Bell Nunnally Associate Catherine E. Helm authored the American Bar Association (ABA) Woman Advocate article “Opening the Gilded Cage: The Significance of Texas Remote Hearing Rule.” The forward-thinking piece, written before the Texas Supreme Court approved new rules of Texas Civil Procedure, forecasted the effects of formal acceptance of remote court proceedings. The piece advances the argument that then-proposed changes to Texas Rules of Civil Procedure 21d and 500.10 embrace a post-COVID reality where hybrid and in-person can both be acceptable attendance methods and constitute a major turning point and equalizer for women in the law.
Helm notes that women have been “overwhelmingly bearing the weight of work-family balance for decades.” Because women have been statistically far more likely to seek remote work than their male counterparts, the remote attendance accessibility under the proposed rules presents a unique opportunity that helps women better strike the elusive work-family balance.
According to Helm, the proposed rules are important for another symbolic reason. Helm comments, “the proposed Texas Rules of Civil Procedure potentially do more than bridge the gap between domestic and professional responsibilities. Most significantly, the remote attendance framework in the proposed rules could eviscerate dated arguments that once justified keeping women from participating in court proceedings altogether.”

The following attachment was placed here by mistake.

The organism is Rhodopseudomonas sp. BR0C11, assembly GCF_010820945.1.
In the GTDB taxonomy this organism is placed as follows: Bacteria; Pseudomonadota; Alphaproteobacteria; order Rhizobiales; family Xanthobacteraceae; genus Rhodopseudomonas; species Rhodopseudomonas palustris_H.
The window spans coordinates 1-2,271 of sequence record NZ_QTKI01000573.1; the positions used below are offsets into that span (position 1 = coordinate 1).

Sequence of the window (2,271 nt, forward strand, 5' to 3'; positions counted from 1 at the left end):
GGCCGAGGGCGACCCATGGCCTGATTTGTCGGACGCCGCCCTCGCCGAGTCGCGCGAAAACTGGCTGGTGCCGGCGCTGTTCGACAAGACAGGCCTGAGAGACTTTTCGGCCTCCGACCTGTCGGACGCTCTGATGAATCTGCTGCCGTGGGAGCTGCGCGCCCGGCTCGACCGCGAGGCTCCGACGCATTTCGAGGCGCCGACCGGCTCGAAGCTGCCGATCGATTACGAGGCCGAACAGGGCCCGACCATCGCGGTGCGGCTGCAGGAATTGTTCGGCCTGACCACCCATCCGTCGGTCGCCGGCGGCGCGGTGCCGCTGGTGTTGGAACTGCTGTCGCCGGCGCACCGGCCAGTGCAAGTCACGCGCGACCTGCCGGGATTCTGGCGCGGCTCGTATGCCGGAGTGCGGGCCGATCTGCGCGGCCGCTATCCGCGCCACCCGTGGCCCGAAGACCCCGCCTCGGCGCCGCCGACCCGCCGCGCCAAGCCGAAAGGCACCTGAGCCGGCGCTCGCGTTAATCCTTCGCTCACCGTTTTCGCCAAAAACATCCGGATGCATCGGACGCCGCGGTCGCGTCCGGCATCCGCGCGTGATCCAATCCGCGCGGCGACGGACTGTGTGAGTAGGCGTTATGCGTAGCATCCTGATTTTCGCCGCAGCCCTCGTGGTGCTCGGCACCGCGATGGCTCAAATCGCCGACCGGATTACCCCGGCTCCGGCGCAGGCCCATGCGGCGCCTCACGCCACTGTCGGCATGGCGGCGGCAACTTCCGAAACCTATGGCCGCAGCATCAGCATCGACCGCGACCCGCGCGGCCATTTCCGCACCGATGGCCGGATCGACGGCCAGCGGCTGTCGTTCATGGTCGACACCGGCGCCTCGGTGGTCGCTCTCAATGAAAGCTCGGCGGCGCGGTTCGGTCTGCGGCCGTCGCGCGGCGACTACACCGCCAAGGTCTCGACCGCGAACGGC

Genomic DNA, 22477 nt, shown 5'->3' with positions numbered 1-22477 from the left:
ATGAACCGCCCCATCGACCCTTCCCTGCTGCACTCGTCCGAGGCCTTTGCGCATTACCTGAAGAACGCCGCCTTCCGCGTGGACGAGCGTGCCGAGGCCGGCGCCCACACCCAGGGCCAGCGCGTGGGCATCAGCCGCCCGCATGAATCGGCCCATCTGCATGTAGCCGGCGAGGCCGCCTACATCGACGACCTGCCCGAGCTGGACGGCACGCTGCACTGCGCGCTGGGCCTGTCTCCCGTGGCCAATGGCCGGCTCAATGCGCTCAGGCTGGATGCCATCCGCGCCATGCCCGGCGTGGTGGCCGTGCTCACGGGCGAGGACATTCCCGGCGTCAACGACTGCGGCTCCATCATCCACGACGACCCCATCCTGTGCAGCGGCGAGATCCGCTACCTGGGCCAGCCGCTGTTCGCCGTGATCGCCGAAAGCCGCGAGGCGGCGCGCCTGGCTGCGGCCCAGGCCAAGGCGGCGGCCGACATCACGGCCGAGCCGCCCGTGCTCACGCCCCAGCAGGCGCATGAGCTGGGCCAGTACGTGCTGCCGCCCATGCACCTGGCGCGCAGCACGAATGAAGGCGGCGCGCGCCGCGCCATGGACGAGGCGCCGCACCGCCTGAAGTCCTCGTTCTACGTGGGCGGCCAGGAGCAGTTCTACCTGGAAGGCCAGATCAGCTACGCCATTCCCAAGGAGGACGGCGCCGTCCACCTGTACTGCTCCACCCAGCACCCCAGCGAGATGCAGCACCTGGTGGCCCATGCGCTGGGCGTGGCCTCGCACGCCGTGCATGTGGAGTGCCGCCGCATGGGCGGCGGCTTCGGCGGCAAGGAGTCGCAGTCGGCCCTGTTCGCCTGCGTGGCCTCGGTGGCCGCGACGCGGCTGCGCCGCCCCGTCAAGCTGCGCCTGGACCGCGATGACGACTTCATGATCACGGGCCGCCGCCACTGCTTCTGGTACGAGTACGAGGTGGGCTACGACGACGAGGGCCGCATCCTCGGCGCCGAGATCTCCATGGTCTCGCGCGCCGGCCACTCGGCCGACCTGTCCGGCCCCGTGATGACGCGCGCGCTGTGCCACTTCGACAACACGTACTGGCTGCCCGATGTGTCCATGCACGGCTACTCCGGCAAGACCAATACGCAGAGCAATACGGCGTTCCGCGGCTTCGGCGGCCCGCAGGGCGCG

While noting that the embrace of technology itself can create new access issues while solving others, Helm concludes by sounding a hopeful note, “So long as all participants are meaningfully provided access to the courts, some remotely and some in person, the proposed Texas Rules of Civil Procedure break a barrier and usher in a new age of courtroom participation, one that women in particular have historical and modern cause to welcome.”
To read the full article, please click here.